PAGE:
dc.contributor.authorCowie, Sarah E.en_US
dc.date.issued2008en_US
dc.publisherThe University of Arizona.en_US
dc.rightsCopyright © is held by the author. Digital access to this material is made possible by the University Libraries, University of Arizona. Further transmission, reproduction or presentation (such as public display or performance) of protected items is prohibited except with permission of the author.en_US
dc.description.abstractThis research explores the subtle distribution of power within early American industrial capitalism, as seen in the nineteenth-century company town of Fayette, Michigan. Research methods for the project include GIS-based analysis of the built environment and artifact patterns; the development of a historical ethnography for the town; and archaeological excavations of household refuse excavated from three class-based neighborhoods (an artifact database is attached to this document in CD format). Issues surrounding power and agency are explored in regard to three heuristic categories of power. In the first category, the company imposed a system of structural, class-based power that is most visible in hierarchical differences in pay and housing, as well as consumer behavior. A second category, bio-power, addresses disciplinary activities surrounding health and the human body. The class system extended to discrepancies in the company's regulation of employee health, as observed in medicinal artifacts, disposal patterns of industrial waste, incidence of intestinal parasites, and unequal access to healthcare. In addition, landscape analysis shows how the built environment served as a disciplinary technology to reinforce hegemonic and naturalized class divisions, to regenerate these divisions through symbolic violence and workers' daily practices, and to impose self-regulation. The third ensemble of power relations is pluralistic, heterarcical, and determined by personal identity (e.g., consumer behavior and gender). Individuals drew upon non-economic capital to bolster social status and express identity apart from the corporate hierarchy. This research explores the social impacts of our industrial heritage and the potential repercussions of industrialization today.en_US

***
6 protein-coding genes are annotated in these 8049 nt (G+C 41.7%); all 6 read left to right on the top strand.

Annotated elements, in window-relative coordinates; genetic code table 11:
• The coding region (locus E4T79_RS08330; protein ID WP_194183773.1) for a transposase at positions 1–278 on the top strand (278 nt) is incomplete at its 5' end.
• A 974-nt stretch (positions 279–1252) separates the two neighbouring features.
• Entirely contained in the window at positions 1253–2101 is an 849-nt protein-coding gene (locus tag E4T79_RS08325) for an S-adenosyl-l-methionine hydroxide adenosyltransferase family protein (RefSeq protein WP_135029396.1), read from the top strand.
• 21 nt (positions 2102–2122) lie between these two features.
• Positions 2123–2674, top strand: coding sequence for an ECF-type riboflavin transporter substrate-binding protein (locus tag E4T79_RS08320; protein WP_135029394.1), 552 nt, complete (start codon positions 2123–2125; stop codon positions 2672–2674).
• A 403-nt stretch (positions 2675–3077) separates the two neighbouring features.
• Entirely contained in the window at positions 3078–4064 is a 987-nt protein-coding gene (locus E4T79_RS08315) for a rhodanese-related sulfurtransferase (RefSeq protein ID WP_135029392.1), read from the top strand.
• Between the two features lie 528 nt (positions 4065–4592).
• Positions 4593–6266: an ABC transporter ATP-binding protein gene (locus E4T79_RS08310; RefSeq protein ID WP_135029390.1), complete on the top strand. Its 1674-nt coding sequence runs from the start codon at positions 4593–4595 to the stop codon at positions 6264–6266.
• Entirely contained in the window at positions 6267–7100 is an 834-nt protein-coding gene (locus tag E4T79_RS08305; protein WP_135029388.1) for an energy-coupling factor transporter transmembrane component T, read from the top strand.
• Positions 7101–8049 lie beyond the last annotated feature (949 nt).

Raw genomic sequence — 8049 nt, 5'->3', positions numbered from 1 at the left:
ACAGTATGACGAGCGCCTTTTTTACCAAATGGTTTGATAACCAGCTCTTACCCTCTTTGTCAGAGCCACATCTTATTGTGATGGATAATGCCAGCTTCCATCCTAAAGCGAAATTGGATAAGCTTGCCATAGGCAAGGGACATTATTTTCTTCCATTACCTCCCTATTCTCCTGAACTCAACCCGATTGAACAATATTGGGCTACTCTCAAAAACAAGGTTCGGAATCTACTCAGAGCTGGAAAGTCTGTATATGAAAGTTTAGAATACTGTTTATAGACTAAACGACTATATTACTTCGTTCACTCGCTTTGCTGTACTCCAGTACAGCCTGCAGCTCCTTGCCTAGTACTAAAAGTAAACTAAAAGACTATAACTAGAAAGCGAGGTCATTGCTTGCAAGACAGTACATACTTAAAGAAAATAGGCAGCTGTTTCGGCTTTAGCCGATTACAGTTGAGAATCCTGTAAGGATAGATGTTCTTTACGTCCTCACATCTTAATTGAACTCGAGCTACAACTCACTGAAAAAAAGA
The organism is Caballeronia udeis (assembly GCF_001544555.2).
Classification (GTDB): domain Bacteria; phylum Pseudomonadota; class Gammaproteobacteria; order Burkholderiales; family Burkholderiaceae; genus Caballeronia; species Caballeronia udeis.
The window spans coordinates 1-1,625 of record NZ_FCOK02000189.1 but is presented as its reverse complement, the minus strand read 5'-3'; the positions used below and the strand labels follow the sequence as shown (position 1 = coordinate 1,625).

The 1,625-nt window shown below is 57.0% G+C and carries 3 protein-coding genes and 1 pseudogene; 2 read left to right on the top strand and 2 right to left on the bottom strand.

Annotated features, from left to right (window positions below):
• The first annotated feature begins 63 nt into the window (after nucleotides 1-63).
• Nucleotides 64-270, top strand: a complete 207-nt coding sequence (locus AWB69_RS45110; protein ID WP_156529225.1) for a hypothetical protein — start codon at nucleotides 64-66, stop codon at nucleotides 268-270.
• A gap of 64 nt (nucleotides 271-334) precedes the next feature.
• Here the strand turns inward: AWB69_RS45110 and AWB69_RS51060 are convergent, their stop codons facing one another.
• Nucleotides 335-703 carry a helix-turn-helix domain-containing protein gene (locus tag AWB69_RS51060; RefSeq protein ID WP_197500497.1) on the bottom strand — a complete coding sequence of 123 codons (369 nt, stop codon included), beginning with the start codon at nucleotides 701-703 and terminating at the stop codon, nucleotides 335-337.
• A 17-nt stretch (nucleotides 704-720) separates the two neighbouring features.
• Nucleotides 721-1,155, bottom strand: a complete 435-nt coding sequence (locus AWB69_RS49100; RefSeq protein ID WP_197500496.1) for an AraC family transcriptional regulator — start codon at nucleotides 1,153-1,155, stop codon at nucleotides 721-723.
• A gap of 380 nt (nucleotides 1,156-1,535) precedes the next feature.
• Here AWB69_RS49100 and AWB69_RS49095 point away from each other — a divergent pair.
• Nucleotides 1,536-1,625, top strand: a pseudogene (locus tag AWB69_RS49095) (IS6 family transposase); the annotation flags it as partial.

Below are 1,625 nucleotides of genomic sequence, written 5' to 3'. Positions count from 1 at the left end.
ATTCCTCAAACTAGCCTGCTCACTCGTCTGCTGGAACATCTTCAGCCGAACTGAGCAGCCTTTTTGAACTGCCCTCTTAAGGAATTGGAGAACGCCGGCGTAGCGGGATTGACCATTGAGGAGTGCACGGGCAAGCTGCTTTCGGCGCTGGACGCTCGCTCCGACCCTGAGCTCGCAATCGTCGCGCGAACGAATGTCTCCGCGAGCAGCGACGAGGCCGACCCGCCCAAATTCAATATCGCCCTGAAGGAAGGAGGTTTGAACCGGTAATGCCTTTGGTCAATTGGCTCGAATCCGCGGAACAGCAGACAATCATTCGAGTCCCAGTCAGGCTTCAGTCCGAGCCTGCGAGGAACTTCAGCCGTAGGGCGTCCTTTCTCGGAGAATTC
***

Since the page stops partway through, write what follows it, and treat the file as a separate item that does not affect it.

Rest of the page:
dc.typetexten_US
dc.typeElectronic Dissertationen_US
dc.subjecthistorical archaeologyen_US
dc.subjectpoweren_US
dc.subjectlandscapeen_US
dc.subjectconsumerismen_US
dc.subjectclassen_US
dc.subjectsocial theoryen_US
thesis.degree.namePh.D.en_US
thesis.degree.leveldoctoralen_US
thesis.degree.disciplineAnthropologyen_US
thesis.degree.disciplineGraduate Collegeen_US
thesis.degree.grantorUniversity of Arizonaen_US
dc.contributor.chairKillick, Daviden_US
dc.contributor.committeememberAlonso, Ana Mariaen_US
dc.contributor.committeememberCroissant, Jenniferen_US
dc.contributor.committeememberInomata, Takeshien_US
dc.contributor.committeememberMajewski, Teresitaen_US
dc.identifier.proquest2605en_US
dc.identifier.oclc659748531en_US